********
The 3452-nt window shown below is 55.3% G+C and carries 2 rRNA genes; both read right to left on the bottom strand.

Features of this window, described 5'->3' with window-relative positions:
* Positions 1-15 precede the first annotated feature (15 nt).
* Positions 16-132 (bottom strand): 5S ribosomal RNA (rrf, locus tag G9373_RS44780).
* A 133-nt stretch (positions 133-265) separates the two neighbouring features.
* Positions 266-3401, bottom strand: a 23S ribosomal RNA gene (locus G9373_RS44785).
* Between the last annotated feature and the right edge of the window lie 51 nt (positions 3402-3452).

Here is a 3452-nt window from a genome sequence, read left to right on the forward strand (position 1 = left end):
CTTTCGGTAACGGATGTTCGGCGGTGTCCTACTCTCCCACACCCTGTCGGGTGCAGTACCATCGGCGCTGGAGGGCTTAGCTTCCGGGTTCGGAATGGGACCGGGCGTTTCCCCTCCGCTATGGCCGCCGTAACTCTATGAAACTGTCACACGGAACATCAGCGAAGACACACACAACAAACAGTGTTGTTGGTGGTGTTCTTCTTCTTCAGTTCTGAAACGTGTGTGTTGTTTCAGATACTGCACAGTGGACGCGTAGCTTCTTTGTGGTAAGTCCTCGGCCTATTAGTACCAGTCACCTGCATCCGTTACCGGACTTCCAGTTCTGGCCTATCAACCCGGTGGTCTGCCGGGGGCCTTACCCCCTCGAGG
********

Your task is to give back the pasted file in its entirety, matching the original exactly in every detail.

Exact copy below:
The 3452-nt window shown below is 55.3% G+C and carries 2 rRNA genes; both read right to left on the bottom strand.

Features of this window, described 5'->3' with window-relative positions:
* Positions 1-15 precede the first annotated feature (15 nt).
* Positions 16-132 (bottom strand): 5S ribosomal RNA (rrf, locus tag G9373_RS44780).
* A 133-nt stretch (positions 133-265) separates the two neighbouring features.
* Positions 266-3401, bottom strand: a 23S ribosomal RNA gene (locus G9373_RS44785).
* Between the last annotated feature and the right edge of the window lie 51 nt (positions 3402-3452).

Here is a 3452-nt window from a genome sequence, read left to right on the forward strand (position 1 = left end):
CTTTCGGTAACGGATGTTCGGCGGTGTCCTACTCTCCCACACCCTGTCGGGTGCAGTACCATCGGCGCTGGAGGGCTTAGCTTCCGGGTTCGGAATGGGACCGGGCGTTTCCCCTCCGCTATGGCCGCCGTAACTCTATGAAACTGTCACACGGAACATCAGCGAAGACACACACAACAAACAGTGTTGTTGGTGGTGTTCTTCTTCTTCAGTTCTGAAACGTGTGTGTTGTTTCAGATACTGCACAGTGGACGCGTAGCTTCTTTGTGGTAAGTCCTCGGCCTATTAGTACCAGTCACCTGCATCCGTTACCGGACTTCCAGTTCTGGCCTATCAACCCGGTGGTCTGCCGGGGGCCTTACCCCCTCGAGG